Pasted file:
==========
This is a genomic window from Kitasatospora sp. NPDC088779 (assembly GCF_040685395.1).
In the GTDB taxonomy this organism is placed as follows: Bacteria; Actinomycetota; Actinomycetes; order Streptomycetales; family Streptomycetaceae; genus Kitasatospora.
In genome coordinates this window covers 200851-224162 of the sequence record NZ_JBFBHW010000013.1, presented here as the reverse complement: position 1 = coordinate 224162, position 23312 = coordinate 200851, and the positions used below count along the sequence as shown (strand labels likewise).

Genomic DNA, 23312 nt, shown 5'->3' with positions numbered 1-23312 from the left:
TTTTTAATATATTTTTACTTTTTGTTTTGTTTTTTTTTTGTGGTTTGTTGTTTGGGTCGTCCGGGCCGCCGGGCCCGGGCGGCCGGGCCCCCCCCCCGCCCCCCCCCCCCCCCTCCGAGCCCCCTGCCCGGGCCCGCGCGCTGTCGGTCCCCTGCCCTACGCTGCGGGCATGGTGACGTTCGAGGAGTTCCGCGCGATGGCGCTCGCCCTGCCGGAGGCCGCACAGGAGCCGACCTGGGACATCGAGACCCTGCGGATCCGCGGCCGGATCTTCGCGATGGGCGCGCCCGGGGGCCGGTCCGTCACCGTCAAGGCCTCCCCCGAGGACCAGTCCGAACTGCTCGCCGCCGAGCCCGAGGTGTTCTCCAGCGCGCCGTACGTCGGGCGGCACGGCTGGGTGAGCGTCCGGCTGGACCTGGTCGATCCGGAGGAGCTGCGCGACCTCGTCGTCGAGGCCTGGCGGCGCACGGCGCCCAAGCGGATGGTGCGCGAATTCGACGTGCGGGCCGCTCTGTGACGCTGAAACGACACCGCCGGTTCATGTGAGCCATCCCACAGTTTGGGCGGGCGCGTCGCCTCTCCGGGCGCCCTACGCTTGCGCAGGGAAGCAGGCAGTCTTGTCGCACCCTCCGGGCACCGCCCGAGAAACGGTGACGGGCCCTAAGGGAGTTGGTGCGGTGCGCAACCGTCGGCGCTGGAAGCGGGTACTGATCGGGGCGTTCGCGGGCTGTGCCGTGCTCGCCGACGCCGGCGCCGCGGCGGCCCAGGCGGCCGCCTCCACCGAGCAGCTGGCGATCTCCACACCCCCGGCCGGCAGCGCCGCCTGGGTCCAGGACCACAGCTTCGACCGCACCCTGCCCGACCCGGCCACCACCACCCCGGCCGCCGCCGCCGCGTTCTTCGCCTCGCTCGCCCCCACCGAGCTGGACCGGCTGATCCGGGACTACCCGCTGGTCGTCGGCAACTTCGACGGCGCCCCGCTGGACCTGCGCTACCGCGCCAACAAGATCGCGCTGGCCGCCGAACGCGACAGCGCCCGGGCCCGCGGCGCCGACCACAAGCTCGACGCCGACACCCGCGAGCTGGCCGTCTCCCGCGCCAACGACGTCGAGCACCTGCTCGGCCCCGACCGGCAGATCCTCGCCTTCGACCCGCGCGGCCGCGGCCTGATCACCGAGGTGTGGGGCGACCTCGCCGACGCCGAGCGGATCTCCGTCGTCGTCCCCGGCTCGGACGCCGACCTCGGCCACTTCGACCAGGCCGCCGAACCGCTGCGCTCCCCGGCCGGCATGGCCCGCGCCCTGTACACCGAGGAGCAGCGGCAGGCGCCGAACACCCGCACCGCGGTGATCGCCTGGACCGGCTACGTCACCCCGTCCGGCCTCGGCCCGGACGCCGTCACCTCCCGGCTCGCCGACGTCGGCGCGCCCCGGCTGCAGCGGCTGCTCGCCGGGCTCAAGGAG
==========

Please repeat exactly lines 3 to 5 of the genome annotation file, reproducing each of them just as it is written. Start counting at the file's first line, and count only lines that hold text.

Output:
In genome coordinates this window covers 200851-224162 of the sequence record NZ_JBFBHW010000013.1, presented here as the reverse complement: position 1 = coordinate 224162, position 23312 = coordinate 200851, and the positions used below count along the sequence as shown (strand labels likewise).

Genomic DNA, 23312 nt, shown 5'->3' with positions numbered 1-23312 from the left:
TTTTTAATATATTTTTACTTTTTGTTTTGTTTTTTTTTTGTGGTTTGTTGTTTGGGTCGTCCGGGCCGCCGGGCCCGGGCGGCCGGGCCCCCCCCCCGCCCCCCCCCCCCCCCTCCGAGCCCCCTGCCCGGGCCCGCGCGCTGTCGGTCCCCTGCCCTACGCTGCGGGCATGGTGACGTTCGAGGAGTTCCGCGCGATGGCGCTCGCCCTGCCGGAGGCCGCACAGGAGCCGACCTGGGACATCGAGACCCTGCGGATCCGCGGCCGGATCTTCGCGATGGGCGCGCCCGGGGGCCGGTCCGTCACCGTCAAGGCCTCCCCCGAGGACCAGTCCGAACTGCTCGCCGCCGAGCCCGAGGTGTTCTCCAGCGCGCCGTACGTCGGGCGGCACGGCTGGGTGAGCGTCCGGCTGGACCTGGTCGATCCGGAGGAGCTGCGCGACCTCGTCGTCGAGGCCTGGCGGCGCACGGCGCCCAAGCGGATGGTGCGCGAATTCGACGTGCGGGCCGCTCTGTGACGCTGAAACGACACCGCCGGTTCATGTGAGCCATCCCACAGTTTGGGCGGGCGCGTCGCCTCTCCGGGCGCCCTACGCTTGCGCAGGGAAGCAGGCAGTCTTGTCGCACCCTCCGGGCACCGCCCGAGAAACGGTGACGGGCCCTAAGGGAGTTGGTGCGGTGCGCAACCGTCGGCGCTGGAAGCGGGTACTGATCGGGGCGTTCGCGGGCTGTGCCGTGCTCGCCGACGCCGGCGCCGCGGCGGCCCAGGCGGCCGCCTCCACCGAGCAGCTGGCGATCTCCACACCCCCGGCCGGCAGCGCCGCCTGGGTCCAGGACCACAGCTTCGACCGCACCCTGCCCGACCCGGCCACCACCACCCCGGCCGCCGCCGCCGCGTTCTTCGCCTCGCTCGCCCCCACCGAGCTGGACCGGCTGATCCGGGACTACCCGCTGGTCGTCGGCAACTTCGACGGCGCCCCGCTGGACCTGCGCTACCGCGCCAACAAGATCGCGCTGGCCGCCGAACGCGACAGCGCCCGGGCCCGCGGCGCCGACCACAAGCTCGACGCCGACACCCGCGAGCTGGCCGTCTCCCGCGCCAACGACGTCGAGCACCTGCTCGGCCCCGACCGGCAGATCCTCGCCTTCGACCCGCGCGGCCGCGGCCTGATCACCGAGGTGTGGGGCGACCTCGCCGACGCCGAGCGGATCTCCGTCGTCGTCCCCGGCTCGGACGCCGACCTCGGCCACTTCGACCAGGCCGCCGAACCGCTGCGCTCCCCGGCCGGCATGGCCCGCGCCCTGTACACCGAGGAGCAGCGGCAGGCGCCGAACACCCGCACCGCGGTGATCGCCTGGACCGGCTACGTCACCCCGTCCGGCCTCGGCCCGGACGCCGTCACCTCCCGGCTCGCCGACGTCGGCGCGCCCCGGCTGCAGCGGCTGCTCGCCGGGCTCAAGGAG